Union Minister for Jal Shakti, Gajendra Singh Shekhawat, on Friday took note of the Andhra Pradesh government's decision to terminate the contract of the Navayuga Engineering Company Limited, for the Polavaram irrigation project and said that the move would do more harm than good.
The state's Water Resources Department had issued the notice for terminating agreements under which the firm was awarded various works relating to the project being built across the Godavari river. The move came following report of an expert committee set up in June by the YSRCP government to probe alleged irregularities in awarding contracts by the previous Telugu Desam Party (TDP) government headed by N. Chandrababu Naidu.
Speaking in the Lok Sabha on Friday, Gajendra Singh said, "As far as the completion of Polavaram is concerned, the responsibility of implementation of the irrigation project lies with the state government, and I am extremely saddened to announce that the state has cancelled the tender."
"This will act as an impediment and will result in delay in completing the project and cost escalation," he added.
Earlier in the day, speaking on the floor of the House, YSRCP MP Vijayasai Reddy had said that "gross irregularities and misappropriations had taken place in implementation of the project and during Relief & Rehabilitation (R&R) for families displaced by the project, between 2014 and 2019 under the erstwhile (TDP) government."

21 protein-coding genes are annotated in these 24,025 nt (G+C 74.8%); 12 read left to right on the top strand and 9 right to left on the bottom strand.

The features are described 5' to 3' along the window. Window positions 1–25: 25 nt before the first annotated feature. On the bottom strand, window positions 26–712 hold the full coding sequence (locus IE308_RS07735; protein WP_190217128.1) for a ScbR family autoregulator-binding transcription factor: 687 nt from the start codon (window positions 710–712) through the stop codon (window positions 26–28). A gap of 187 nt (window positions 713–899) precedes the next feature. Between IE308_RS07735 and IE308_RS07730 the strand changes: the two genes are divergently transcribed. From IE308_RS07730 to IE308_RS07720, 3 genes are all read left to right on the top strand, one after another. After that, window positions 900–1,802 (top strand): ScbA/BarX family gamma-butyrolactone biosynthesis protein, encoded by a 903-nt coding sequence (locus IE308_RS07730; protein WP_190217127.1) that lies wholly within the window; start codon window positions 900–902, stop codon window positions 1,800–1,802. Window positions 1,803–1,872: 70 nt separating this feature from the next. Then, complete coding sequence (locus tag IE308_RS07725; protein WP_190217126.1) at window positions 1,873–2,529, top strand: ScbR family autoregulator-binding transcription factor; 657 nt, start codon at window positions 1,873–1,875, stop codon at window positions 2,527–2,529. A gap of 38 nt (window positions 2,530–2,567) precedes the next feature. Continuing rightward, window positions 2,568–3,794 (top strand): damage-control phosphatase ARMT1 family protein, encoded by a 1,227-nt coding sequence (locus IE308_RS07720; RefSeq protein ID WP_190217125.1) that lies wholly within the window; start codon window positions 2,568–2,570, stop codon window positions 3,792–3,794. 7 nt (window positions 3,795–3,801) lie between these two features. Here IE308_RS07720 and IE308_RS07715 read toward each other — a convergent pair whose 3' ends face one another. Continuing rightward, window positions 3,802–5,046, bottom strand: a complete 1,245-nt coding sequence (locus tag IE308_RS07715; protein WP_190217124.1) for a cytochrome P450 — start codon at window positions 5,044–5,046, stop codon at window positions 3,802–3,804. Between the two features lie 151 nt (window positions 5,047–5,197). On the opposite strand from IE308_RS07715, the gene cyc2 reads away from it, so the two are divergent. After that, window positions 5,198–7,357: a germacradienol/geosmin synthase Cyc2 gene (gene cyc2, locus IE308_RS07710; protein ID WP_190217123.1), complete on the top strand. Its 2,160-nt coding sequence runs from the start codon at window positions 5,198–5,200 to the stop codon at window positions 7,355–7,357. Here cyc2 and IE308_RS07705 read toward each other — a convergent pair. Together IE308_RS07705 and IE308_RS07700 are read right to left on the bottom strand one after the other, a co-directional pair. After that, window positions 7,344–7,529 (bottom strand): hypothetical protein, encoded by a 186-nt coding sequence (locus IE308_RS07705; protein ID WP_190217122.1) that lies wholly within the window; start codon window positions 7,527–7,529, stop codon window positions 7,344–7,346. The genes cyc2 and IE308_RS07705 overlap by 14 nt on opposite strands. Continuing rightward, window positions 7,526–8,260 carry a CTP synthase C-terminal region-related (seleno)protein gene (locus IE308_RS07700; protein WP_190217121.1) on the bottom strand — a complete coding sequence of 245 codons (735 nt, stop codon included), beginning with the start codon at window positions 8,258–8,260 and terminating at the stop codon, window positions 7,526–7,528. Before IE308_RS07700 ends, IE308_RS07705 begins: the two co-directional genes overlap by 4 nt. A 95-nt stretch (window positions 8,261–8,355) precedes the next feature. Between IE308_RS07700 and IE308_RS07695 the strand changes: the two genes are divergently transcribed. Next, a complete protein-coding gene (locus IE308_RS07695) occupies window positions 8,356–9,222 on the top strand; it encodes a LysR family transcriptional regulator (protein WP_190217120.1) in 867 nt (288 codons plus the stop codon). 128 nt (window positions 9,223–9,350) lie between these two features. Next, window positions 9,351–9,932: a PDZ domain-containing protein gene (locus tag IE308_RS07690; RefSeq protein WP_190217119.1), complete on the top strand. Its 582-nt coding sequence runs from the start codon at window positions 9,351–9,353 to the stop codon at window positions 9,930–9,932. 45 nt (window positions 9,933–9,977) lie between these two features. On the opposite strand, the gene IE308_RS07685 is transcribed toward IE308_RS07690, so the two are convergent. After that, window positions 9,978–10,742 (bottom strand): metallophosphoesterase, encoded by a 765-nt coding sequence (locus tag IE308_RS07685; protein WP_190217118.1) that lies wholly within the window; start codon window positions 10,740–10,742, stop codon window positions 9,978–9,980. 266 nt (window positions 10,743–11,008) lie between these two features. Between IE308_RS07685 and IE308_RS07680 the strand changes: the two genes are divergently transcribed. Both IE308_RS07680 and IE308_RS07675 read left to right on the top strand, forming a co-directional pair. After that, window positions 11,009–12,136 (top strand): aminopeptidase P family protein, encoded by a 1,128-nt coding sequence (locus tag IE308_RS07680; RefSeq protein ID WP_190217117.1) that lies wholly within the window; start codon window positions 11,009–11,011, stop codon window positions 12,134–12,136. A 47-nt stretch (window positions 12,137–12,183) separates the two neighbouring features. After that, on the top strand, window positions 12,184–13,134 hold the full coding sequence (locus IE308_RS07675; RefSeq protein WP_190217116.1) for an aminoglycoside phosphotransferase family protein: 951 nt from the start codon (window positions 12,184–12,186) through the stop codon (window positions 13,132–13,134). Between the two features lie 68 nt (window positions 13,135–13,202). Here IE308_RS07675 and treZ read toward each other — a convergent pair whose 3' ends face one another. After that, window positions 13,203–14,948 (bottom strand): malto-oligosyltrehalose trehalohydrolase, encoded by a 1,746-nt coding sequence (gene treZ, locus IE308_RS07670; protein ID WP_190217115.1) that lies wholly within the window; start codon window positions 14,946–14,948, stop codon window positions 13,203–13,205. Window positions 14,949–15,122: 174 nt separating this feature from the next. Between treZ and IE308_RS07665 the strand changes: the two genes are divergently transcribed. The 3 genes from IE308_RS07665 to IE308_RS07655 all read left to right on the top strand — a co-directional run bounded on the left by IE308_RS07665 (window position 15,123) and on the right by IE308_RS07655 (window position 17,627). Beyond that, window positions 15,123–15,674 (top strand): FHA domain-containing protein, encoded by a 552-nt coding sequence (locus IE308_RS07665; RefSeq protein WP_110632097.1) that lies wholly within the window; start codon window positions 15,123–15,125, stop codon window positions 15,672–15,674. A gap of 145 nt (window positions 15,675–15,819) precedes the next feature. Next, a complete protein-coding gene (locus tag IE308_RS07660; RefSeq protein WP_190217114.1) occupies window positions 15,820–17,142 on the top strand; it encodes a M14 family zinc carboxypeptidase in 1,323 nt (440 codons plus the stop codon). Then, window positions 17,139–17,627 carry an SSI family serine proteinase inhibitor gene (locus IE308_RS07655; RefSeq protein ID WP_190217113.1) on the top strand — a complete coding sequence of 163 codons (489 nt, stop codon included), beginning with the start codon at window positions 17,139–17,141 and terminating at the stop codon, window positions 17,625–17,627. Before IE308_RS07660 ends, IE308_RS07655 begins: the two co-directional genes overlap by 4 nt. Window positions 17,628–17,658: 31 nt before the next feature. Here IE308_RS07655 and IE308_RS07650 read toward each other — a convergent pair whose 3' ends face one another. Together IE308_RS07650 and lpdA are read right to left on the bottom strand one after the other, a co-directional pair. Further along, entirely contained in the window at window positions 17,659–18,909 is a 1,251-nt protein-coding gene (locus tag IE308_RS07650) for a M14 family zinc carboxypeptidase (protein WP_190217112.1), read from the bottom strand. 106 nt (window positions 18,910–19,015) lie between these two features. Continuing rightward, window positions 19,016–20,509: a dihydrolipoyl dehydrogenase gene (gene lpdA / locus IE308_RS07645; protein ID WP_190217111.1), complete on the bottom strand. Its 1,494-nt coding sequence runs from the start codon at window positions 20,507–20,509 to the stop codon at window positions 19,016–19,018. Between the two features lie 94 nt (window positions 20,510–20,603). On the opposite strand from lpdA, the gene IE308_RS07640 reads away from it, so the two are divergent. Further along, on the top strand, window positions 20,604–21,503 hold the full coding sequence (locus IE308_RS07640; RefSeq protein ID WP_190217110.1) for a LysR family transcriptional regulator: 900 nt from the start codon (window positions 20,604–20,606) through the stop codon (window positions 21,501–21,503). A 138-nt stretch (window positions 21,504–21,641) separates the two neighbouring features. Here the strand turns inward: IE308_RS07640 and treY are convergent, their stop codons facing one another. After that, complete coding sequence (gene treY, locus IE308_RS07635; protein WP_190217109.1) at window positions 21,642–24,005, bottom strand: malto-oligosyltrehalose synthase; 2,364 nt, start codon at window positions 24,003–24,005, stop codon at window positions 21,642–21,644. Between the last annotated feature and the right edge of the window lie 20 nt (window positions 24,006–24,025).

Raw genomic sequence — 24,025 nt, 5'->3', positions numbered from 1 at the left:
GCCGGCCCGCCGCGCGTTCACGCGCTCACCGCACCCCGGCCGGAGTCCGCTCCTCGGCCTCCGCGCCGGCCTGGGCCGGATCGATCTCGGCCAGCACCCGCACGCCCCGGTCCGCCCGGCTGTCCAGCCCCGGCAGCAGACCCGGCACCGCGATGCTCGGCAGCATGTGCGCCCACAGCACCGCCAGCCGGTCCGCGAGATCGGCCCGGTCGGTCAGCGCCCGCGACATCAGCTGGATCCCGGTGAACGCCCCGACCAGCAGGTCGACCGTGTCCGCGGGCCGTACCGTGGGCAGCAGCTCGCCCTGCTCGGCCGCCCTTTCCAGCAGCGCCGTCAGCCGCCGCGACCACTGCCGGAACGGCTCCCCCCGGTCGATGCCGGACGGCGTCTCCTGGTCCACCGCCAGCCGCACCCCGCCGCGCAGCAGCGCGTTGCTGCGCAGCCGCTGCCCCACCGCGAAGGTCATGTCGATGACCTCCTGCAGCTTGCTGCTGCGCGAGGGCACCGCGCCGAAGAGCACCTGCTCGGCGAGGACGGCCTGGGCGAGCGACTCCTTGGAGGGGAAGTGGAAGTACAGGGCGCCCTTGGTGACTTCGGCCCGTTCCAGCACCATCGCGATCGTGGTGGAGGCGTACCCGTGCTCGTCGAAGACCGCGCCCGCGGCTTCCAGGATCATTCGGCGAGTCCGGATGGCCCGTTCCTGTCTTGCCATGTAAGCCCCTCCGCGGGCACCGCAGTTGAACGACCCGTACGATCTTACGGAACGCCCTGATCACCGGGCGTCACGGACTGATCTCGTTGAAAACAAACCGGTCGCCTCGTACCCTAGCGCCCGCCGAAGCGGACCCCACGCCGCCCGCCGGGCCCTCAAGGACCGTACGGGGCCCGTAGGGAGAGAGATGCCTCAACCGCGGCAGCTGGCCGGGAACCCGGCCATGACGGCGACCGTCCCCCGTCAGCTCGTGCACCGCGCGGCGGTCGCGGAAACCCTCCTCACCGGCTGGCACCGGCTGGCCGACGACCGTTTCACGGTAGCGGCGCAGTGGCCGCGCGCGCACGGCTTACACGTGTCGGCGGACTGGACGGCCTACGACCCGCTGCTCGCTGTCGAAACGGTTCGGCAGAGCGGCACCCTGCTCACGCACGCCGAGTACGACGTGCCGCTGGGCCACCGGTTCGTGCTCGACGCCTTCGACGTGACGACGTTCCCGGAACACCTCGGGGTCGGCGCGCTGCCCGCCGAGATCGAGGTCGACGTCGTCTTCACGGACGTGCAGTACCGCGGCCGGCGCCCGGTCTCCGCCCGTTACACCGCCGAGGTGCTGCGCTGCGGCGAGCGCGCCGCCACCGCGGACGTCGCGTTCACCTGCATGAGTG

"Polavaram was declared a national project and the Centre is obligated to reimburse the amount spent by the state government. We had asked the state for an audited account of around Rs 5000 crore for the right bank and left bank canal as part of the project. The audit account for around Rs 3,000 crore is done, and the remaining is pending. Then we can discuss reimbursement," the Union Minister had added, in his response.
The state government is now expected to call for â€˜reverse tendersâ€™, where more bidders will be called to participate in a fresh bidding process.
Polavaram, which is estimated to cost Rs 58,000 crore, was declared a national project in 2016.
It is designed to bring an area of over seven lakh acres in coastal Andhra under irrigation besides producing 960 MW power, utilising 273,000 million cubic feet or TMC of water currently going waste into the sea.
While the TDP has condemned the move, dubbing it 'political vendetta', activists feel that while there might have been malpractice in the project, cancelling the contract, even if temporarily, is only likely to cause further damage to the project.